Life in Laboratory Urbanism: Repression, Suspension and the Politics of Innovation
Konferensbidrag (offentliggjort, men ej förlagsutgivet), 2020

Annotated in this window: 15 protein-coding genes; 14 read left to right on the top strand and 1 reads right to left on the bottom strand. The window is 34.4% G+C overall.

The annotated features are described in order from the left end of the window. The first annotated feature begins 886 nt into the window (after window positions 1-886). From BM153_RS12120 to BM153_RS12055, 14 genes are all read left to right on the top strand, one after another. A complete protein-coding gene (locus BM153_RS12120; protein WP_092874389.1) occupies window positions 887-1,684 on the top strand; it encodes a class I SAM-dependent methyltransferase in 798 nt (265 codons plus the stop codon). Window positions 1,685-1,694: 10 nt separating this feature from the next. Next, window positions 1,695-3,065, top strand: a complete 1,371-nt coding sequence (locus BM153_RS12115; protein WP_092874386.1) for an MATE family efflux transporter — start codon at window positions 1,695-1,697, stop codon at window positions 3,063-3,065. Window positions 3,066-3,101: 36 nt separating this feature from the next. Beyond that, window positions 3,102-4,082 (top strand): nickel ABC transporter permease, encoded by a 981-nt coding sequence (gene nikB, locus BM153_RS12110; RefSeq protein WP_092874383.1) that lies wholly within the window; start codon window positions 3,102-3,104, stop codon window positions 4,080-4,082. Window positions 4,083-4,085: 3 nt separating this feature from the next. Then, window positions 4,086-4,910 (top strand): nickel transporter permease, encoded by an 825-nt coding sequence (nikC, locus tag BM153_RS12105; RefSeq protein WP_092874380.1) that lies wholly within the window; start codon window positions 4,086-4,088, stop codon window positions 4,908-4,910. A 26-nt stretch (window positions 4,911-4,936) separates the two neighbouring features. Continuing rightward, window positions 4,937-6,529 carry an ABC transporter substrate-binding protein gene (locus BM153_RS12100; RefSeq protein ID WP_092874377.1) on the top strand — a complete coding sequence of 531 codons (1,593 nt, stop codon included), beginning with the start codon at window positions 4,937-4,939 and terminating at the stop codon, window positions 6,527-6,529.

This paper examines the “labification of everything”, focusing on how this is enacted in urban spaces. Using previous ethnographic work on “laboratory urbanism” (Eriksson & Palmås, 2016) as a point of departure, the argument will first outline three key underlying tendencies that underpin the cultivation of experimental zones in the built environment: The “reinvention of invention” (Thrift, 2006), the rise of “neuroliberal” modes of governance (Whitehead et.al., 2017), and the more long-term shift from managerialism to entrepreneurialism in urban governance (Harvey, 1989). In the second part of the paper, the argument moves on to put this labification in the context of previous accounts of creativity and playfulness in urban spaces. Specifically, the paper will argue that these experimental zones upset commonly held assumptions about tactics, strategy and power, originally introduced by de Certeau (1984): In laboratory urbanist sites, playful tactics are no longer effective routes for circumventing strategic power. The third part of the paper introduces an alternative approach to define the political stakes of life in urban experimental settings. Drawing inspiration from artist Liam Gillick’s treatment of the politics of creativity in contemporary art institutions, the argument suggests that political creativity in experimental zones involves avoiding situations based on “repression” and/or “suspension”. Here, repression implies situations that foster the experimental, but does not imply an actual high-stakes experiment. Conversely, suspension implies a state of permanent excitement among participants, which never resolves into an actual change or innovation. Thus, the paper contributes to STS's treatment of space and (urban) politics.